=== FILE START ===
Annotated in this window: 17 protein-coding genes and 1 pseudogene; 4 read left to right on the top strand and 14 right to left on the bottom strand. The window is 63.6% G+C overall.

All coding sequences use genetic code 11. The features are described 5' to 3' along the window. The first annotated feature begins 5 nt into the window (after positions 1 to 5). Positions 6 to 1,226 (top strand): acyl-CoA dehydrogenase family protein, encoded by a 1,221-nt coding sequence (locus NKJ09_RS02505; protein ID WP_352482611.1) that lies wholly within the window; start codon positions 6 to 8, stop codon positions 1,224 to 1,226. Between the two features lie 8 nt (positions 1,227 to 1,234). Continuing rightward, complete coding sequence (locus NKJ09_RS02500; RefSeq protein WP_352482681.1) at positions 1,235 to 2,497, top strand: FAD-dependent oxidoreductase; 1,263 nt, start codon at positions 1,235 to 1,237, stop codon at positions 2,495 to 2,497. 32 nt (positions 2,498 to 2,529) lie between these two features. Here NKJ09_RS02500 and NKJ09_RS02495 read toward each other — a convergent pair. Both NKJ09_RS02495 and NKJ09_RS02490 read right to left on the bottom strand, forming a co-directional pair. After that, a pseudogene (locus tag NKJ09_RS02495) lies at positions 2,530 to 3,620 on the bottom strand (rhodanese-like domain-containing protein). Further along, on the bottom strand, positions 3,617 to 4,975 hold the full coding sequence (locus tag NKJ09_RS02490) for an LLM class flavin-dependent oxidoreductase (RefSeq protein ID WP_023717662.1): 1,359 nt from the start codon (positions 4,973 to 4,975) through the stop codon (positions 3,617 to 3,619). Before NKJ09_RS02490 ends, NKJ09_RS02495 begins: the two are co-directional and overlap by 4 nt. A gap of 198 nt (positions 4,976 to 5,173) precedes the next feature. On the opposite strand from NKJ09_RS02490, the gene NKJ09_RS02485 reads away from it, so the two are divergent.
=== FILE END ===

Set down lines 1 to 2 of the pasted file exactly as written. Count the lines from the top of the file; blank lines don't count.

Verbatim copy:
Annotated in this window: 17 protein-coding genes and 1 pseudogene; 4 read left to right on the top strand and 14 right to left on the bottom strand. The window is 63.6% G+C overall.

All coding sequences use genetic code 11. The features are described 5' to 3' along the window. The first annotated feature begins 5 nt into the window (after positions 1 to 5). Positions 6 to 1,226 (top strand): acyl-CoA dehydrogenase family protein, encoded by a 1,221-nt coding sequence (locus NKJ09_RS02505; protein ID WP_352482611.1) that lies wholly within the window; start codon positions 6 to 8, stop codon positions 1,224 to 1,226. Between the two features lie 8 nt (positions 1,227 to 1,234). Continuing rightward, complete coding sequence (locus NKJ09_RS02500; RefSeq protein WP_352482681.1) at positions 1,235 to 2,497, top strand: FAD-dependent oxidoreductase; 1,263 nt, start codon at positions 1,235 to 1,237, stop codon at positions 2,495 to 2,497. 32 nt (positions 2,498 to 2,529) lie between these two features. Here NKJ09_RS02500 and NKJ09_RS02495 read toward each other — a convergent pair. Both NKJ09_RS02495 and NKJ09_RS02490 read right to left on the bottom strand, forming a co-directional pair. After that, a pseudogene (locus tag NKJ09_RS02495) lies at positions 2,530 to 3,620 on the bottom strand (rhodanese-like domain-containing protein). Further along, on the bottom strand, positions 3,617 to 4,975 hold the full coding sequence (locus tag NKJ09_RS02490) for an LLM class flavin-dependent oxidoreductase (RefSeq protein ID WP_023717662.1): 1,359 nt from the start codon (positions 4,973 to 4,975) through the stop codon (positions 3,617 to 3,619). Before NKJ09_RS02490 ends, NKJ09_RS02495 begins: the two are co-directional and overlap by 4 nt. A gap of 198 nt (positions 4,976 to 5,173) precedes the next feature. On the opposite strand from NKJ09_RS02490, the gene NKJ09_RS02485 reads away from it, so the two are divergent.